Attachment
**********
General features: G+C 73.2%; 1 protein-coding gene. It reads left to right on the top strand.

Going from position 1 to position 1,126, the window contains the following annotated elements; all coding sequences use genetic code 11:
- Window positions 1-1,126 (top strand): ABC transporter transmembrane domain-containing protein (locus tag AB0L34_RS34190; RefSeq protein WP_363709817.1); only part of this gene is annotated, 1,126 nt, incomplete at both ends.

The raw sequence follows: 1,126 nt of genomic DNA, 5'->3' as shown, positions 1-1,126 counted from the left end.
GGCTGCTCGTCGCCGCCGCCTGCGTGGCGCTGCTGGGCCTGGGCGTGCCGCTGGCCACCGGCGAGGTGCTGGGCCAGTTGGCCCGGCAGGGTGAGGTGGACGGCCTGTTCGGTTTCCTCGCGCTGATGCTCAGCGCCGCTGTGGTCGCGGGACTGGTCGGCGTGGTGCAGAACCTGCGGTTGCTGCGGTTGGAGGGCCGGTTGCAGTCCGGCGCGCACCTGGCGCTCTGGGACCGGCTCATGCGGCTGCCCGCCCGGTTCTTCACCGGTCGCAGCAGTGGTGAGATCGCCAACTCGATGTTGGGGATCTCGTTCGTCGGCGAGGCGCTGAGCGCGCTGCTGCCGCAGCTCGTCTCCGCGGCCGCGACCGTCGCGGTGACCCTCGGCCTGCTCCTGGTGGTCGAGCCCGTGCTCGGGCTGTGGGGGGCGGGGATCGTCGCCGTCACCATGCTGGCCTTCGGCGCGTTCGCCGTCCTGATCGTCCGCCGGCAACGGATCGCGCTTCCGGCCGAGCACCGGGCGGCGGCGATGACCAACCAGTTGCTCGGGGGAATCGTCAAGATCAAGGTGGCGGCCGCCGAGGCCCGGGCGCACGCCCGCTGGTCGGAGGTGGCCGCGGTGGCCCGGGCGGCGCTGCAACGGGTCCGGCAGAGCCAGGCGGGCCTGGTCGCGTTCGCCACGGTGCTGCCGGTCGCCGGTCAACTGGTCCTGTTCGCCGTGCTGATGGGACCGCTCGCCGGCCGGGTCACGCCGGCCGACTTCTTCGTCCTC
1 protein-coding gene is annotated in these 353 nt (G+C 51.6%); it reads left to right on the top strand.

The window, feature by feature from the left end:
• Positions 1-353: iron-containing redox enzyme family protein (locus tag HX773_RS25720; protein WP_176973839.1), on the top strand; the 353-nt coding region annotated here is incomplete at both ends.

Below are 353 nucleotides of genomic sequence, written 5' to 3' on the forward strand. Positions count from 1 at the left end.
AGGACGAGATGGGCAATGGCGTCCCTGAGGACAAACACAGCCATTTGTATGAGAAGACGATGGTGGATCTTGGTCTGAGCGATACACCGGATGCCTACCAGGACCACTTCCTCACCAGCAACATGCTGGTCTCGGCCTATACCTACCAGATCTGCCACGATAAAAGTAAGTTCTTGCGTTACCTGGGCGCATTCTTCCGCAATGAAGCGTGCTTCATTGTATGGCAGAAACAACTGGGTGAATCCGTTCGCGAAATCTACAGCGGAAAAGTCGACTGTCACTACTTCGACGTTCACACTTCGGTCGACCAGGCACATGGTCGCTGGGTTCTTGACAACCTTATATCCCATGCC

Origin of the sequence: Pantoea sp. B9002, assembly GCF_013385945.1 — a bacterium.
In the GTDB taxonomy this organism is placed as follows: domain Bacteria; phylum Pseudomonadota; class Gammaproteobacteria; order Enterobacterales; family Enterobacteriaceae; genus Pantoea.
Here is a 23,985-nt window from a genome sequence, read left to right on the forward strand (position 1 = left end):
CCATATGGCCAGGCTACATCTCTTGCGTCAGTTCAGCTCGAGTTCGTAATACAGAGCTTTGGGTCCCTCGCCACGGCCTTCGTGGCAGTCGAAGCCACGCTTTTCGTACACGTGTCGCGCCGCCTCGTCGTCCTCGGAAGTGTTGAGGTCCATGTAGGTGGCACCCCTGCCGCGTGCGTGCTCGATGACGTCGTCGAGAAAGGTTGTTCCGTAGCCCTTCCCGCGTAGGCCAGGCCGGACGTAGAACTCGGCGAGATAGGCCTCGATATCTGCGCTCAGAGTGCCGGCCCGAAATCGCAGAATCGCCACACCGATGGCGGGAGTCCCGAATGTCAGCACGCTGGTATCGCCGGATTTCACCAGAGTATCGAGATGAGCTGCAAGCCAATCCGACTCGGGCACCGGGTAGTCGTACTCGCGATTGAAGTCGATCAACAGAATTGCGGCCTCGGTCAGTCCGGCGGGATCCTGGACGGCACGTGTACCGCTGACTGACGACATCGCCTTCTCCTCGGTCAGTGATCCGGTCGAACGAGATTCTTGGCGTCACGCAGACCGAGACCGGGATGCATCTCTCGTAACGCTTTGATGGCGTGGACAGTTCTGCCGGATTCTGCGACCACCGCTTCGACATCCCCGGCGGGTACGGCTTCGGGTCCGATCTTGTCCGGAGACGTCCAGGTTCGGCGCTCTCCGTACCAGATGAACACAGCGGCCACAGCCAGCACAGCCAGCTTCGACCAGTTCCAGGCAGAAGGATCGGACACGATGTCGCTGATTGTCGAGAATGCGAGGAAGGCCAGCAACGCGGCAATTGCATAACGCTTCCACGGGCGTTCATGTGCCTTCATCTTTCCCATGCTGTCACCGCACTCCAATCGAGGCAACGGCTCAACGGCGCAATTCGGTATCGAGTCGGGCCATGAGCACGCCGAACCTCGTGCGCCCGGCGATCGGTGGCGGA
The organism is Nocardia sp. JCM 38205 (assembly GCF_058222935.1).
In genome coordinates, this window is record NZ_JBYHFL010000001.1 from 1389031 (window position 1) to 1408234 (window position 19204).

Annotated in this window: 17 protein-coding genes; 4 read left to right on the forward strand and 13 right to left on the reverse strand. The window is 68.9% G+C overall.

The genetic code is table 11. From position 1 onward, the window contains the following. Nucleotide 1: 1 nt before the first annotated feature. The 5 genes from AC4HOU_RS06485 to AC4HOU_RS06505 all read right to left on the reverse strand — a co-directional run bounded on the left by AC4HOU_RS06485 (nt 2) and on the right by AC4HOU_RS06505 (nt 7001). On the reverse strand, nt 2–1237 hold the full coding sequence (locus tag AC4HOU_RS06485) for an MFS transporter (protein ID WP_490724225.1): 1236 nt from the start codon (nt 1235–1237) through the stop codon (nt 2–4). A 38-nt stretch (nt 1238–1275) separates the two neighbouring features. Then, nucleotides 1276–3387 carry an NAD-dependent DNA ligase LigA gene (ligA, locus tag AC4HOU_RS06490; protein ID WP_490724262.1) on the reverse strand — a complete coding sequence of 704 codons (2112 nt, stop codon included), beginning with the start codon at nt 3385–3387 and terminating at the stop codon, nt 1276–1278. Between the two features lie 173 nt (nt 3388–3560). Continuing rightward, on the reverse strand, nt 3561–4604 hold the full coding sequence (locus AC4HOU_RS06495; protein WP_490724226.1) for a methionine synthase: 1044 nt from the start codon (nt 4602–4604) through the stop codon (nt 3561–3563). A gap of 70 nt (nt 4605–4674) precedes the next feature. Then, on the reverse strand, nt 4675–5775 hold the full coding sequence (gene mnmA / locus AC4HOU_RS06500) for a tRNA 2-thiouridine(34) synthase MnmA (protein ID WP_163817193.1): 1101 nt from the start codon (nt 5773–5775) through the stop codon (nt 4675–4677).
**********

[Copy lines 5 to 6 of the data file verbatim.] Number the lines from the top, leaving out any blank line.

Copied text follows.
GGCTGCTCGTCGCCGCCGCCTGCGTGGCGCTGCTGGGCCTGGGCGTGCCGCTGGCCACCGGCGAGGTGCTGGGCCAGTTGGCCCGGCAGGGTGAGGTGGACGGCCTGTTCGGTTTCCTCGCGCTGATGCTCAGCGCCGCTGTGGTCGCGGGACTGGTCGGCGTGGTGCAGAACCTGCGGTTGCTGCGGTTGGAGGGCCGGTTGCAGTCCGGCGCGCACCTGGCGCTCTGGGACCGGCTCATGCGGCTGCCCGCCCGGTTCTTCACCGGTCGCAGCAGTGGTGAGATCGCCAACTCGATGTTGGGGATCTCGTTCGTCGGCGAGGCGCTGAGCGCGCTGCTGCCGCAGCTCGTCTCCGCGGCCGCGACCGTCGCGGTGACCCTCGGCCTGCTCCTGGTGGTCGAGCCCGTGCTCGGGCTGTGGGGGGCGGGGATCGTCGCCGTCACCATGCTGGCCTTCGGCGCGTTCGCCGTCCTGATCGTCCGCCGGCAACGGATCGCGCTTCCGGCCGAGCACCGGGCGGCGGCGATGACCAACCAGTTGCTCGGGGGAATCGTCAAGATCAAGGTGGCGGCCGCCGAGGCCCGGGCGCACGCCCGCTGGTCGGAGGTGGCCGCGGTGGCCCGGGCGGCGCTGCAACGGGTCCGGCAGAGCCAGGCGGGCCTGGTCGCGTTCGCCACGGTGCTGCCGGTCGCCGGTCAACTGGTCCTGTTCGCCGTGCTGATGGGACCGCTCGCCGGCCGGGTCACGCCGGCCGACTTCTTCGTCCTC
1 protein-coding gene is annotated in these 353 nt (G+C 51.6%); it reads left to right on the top strand.